Daniel Gerber, Don’t trust me, I have no idea what I’m talking about. But I use wikipedia.
Is this a joke question?
If not, I’d suggest that you trawl through some of the questions that explain how evolution works. Or better yet, go to your local college book store and buy a high school biology text or an introductory college university text.
There was no first man and no first woman. T hat’s not how evolution works. There was never a Homo erectus that gave birth to a Homo sapien, nor an australopithecine that gave birth to a Homo erectus, or whatever. Evolution doesn’t work like that. There was no first person.
If you’re talking about the evolution of sex at all, we don’t know which life forms first had sex. Sex is so abundant in all life forms (even plants have sex – as in gender – you know?) that we assume it happened early on in evolution. But when we find fossils of micro-organisms, how do we tell if they had sex or not? We can’t analyse their DNA!
Even today some species (I think some types of fungus) that reproduce sexually but don’t have only two genders (they basically have thousands of “mating types” if I understand it correctly, but don’t trust me on this!) The main point of sexual reproduction is to stop an individual procreating by itself, as that would to a lack of genetic diversity. Some trees, I understand, have both male and female parts but then have complex morphological adaptations to prevent themselves from mating with themselves.
So it may be that the two sexes evolved from a sort of rationalisation of a kind of multi-sex system. Why that might happen, I don’t know. Or it may be that it evolved from two sort of different symbiotic populations. Both of these would mean that there was no one first male and first female. Either way, sexual reproduction was invented long ago, before the dinosaurs and definitely long before anything vaguely like humans came along.
Indeed you can’t have a “first male” or a “first female” because when you’re talking about species so different than mammals, how do you define sex? it’s not like a fern has a penis or a vagina, right? So with the first sexually reproducing species, you could really only define them as “male” or “female” based on their differences from each other (indeed it would probably be more correct just to say that there were two sexes, rather than trying to say which one was male and which one was female).
So neither came first, because questions about “the first male” or “the first female” or “the first human” or “the first eukaryote” don’t really work in evolution.
Tejaswi Bitra, Women and men are equal when you see with your eyes closed
There are theories mentioned in religious books like:
Genisis says that Adam was born first(on the 6th day) then Eve was born(on the 7th day) out of the lower rib bone of Adam.
Manu-Smriti mentions a similar Adam and Eve story but here the guy was called Manu.
I like to believe that women came into existence first.
Why do I think so?
Scientifically, life started from unicellular form. They reproduced by splitting themselves(cell division). Unicellular organisms primarily reproduced asexually.
When they evolved (into multi cellular higher beings like mammals) then they had to adapt to give birth to multicellular babies, which takes a lot of energy from the child bearing mother. Perhaps that is why there were males who came in as food gatherers and protectors while the females were in gestation.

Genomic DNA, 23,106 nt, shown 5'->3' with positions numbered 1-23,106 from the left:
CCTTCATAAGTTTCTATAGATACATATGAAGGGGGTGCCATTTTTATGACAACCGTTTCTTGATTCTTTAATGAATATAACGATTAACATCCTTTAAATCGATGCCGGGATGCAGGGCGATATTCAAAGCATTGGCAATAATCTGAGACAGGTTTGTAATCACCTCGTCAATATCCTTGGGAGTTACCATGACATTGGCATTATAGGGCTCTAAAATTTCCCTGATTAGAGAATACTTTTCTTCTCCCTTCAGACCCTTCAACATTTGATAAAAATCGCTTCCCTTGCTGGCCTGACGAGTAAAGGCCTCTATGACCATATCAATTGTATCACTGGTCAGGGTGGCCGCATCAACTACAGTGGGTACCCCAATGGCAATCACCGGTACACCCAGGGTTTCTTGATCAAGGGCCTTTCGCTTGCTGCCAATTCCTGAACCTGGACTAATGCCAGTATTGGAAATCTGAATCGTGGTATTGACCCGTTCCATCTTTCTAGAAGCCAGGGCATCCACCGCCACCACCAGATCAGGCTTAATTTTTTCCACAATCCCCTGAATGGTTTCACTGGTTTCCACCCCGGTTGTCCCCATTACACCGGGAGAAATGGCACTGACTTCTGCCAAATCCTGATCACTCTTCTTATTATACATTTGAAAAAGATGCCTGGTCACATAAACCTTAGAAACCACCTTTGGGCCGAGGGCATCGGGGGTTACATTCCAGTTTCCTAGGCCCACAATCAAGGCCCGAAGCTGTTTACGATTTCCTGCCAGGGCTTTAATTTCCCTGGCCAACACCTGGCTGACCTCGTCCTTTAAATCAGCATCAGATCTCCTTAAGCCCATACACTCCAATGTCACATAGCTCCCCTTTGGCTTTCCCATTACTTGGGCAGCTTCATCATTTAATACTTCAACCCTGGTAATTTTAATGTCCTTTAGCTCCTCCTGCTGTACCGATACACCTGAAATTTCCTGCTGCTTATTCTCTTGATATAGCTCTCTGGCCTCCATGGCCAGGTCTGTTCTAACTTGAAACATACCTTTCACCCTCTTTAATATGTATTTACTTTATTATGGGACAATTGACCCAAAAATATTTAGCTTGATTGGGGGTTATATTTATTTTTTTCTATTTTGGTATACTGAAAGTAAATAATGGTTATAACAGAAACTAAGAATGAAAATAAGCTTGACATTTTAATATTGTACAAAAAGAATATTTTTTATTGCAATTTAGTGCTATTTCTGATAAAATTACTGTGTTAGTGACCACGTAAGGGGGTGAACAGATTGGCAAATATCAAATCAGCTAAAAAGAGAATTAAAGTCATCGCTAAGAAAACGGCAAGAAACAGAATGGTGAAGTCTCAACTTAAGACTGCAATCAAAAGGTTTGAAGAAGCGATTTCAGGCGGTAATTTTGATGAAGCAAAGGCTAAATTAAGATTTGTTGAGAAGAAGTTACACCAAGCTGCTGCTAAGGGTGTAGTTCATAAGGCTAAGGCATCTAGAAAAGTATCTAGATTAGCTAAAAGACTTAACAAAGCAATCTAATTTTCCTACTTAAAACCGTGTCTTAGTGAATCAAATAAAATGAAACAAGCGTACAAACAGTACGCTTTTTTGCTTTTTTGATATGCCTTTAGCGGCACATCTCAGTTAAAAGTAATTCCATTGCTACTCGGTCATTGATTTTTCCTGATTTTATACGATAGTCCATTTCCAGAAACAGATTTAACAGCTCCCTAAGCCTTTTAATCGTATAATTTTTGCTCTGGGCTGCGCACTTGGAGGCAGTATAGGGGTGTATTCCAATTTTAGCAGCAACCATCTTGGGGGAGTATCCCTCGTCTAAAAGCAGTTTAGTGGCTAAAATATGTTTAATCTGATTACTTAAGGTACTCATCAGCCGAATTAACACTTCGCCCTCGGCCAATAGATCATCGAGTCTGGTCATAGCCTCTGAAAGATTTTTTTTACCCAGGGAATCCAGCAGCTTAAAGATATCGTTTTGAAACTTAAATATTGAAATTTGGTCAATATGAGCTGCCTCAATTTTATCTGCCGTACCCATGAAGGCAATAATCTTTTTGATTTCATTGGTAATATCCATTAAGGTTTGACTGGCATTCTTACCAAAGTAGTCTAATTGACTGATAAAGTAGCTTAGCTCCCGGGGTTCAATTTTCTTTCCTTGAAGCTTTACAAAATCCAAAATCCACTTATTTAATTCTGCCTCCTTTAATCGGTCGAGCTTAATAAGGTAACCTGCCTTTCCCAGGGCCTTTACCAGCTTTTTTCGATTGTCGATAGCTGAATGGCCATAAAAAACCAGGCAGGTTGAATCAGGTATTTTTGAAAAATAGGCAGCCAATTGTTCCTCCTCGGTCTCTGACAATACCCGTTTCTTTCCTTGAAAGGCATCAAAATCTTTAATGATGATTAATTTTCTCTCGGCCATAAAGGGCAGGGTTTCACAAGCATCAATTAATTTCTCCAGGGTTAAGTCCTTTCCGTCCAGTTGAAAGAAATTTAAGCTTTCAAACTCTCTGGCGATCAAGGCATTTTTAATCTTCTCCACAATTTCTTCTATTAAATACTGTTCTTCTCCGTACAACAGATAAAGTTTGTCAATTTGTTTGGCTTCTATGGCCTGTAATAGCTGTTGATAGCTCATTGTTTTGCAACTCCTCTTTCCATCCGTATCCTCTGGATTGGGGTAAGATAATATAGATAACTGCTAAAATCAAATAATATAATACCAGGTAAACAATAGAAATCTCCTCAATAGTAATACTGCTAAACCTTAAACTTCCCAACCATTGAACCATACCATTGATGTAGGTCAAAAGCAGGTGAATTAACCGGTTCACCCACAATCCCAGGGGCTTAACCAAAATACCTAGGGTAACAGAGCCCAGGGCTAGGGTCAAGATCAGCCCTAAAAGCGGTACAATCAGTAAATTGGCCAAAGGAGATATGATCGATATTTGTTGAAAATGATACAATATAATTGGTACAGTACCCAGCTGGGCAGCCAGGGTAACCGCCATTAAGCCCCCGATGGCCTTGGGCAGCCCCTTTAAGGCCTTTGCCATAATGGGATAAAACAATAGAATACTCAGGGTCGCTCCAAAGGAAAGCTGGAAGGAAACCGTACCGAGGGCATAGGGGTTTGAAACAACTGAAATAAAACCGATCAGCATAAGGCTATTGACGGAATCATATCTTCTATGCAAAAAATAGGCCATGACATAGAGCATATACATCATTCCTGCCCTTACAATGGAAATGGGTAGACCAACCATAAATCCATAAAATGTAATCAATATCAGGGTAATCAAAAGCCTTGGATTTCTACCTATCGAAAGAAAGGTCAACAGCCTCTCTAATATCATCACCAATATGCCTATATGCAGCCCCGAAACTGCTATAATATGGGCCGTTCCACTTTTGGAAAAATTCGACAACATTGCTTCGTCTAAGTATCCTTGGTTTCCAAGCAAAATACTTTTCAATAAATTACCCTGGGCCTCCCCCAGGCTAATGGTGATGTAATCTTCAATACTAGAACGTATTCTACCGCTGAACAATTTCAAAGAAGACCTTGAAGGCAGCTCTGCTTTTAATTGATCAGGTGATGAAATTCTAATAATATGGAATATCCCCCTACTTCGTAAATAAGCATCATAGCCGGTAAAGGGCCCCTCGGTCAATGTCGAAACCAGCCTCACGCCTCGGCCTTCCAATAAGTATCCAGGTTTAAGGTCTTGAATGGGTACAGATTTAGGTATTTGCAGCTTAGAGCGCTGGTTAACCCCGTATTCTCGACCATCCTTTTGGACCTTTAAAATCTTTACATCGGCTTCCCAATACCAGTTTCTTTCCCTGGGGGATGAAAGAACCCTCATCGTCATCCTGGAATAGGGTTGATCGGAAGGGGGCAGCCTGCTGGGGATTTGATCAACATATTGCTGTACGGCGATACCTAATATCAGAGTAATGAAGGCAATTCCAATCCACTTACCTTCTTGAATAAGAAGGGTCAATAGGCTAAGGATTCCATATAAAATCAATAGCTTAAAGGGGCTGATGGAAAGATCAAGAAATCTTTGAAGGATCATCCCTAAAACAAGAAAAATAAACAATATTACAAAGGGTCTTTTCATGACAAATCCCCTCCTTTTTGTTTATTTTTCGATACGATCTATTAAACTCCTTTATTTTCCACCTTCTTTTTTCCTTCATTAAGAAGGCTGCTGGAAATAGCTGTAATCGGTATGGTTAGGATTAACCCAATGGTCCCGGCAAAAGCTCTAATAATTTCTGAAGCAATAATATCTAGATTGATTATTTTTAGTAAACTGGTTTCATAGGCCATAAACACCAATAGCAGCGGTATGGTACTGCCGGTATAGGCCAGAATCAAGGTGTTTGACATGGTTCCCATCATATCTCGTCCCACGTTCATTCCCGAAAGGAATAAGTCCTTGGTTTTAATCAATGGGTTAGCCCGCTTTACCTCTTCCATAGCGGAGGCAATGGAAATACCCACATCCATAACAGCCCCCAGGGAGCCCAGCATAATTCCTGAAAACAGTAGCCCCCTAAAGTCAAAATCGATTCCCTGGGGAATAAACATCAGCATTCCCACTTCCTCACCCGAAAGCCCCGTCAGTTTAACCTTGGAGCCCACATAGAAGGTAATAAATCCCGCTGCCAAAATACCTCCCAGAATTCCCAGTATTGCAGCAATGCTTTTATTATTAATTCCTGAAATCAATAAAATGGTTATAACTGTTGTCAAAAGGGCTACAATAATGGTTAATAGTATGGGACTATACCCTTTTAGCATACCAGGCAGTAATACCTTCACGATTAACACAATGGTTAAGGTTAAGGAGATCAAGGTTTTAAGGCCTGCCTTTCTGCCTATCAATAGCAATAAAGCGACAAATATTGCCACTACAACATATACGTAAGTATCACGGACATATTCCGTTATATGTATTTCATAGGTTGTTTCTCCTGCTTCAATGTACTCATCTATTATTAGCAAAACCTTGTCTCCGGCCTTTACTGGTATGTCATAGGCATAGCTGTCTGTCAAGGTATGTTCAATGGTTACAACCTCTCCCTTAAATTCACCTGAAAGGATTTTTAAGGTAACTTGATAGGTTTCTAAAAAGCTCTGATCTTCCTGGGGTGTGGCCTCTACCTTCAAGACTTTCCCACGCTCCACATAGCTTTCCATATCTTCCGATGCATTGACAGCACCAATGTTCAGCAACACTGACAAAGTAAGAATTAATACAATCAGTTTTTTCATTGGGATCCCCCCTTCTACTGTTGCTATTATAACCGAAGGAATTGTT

So, for the survival of a species primarily depends on living organisms who can reproduce. If there were only men then the whole species would become extinct in one lifetime of that organism.
Debal Ray, Studied biology at University
The pioneer species (and early successors) were one-celled organisms that reproduced by vegetative means. There were no sexual difference.
Sex originated much much later in course of evolution, that too very gradually. If we see primitive plants and fungi we can have an idea about origin of sexuality. Initially sexual reproduction involved fusion of two similar gametes (isogamy) produced by two different organisms, which were similar looking. In more advanced stage of evolution, one of the gamete become immobile and the other retained mobility (anisogamy). The distinction between the male and female gametes (in respect of size, nutrition content, mobility) became more and more pronounced as evolution proceeded. At some stage (oogamy), when female gamete is sufficiently large and immobile, it can be called egg and the plant/animal bearing it, a female. Similarly, the individual producing small, mobile and more numerous gametes is called male. There were no genetic basis of sexual differentiation and the male and female plants looked similar morphologically.
This question is quite similar to who came first egg or chicken??
Coming to your question neither came first. Rather there is no first human being. Cause if you look at a child and his father. What would you say child has evolved? Well off course not. Because child will be so much similar to it’s father. Evolution doesn’t occur in single generation step. It takes millions of years. So if you look at prehistoric life forms which were rather asexual reproducing, you will find that earlier organisms didn’t reproduce sexually. It has taken millions of years to perfect out these sexual system.
Lecta Orinosto, Mutation leads to diversity.
If you define men and women to be the male and female versions of humans, respectively, then both came at the same time. This is because there was no “first human”; rather, there was a population (a group) of primates who became more and more similar overall to modern humans. In order for the population to have survived it had to have had men and women at the same time.
Article source: Quora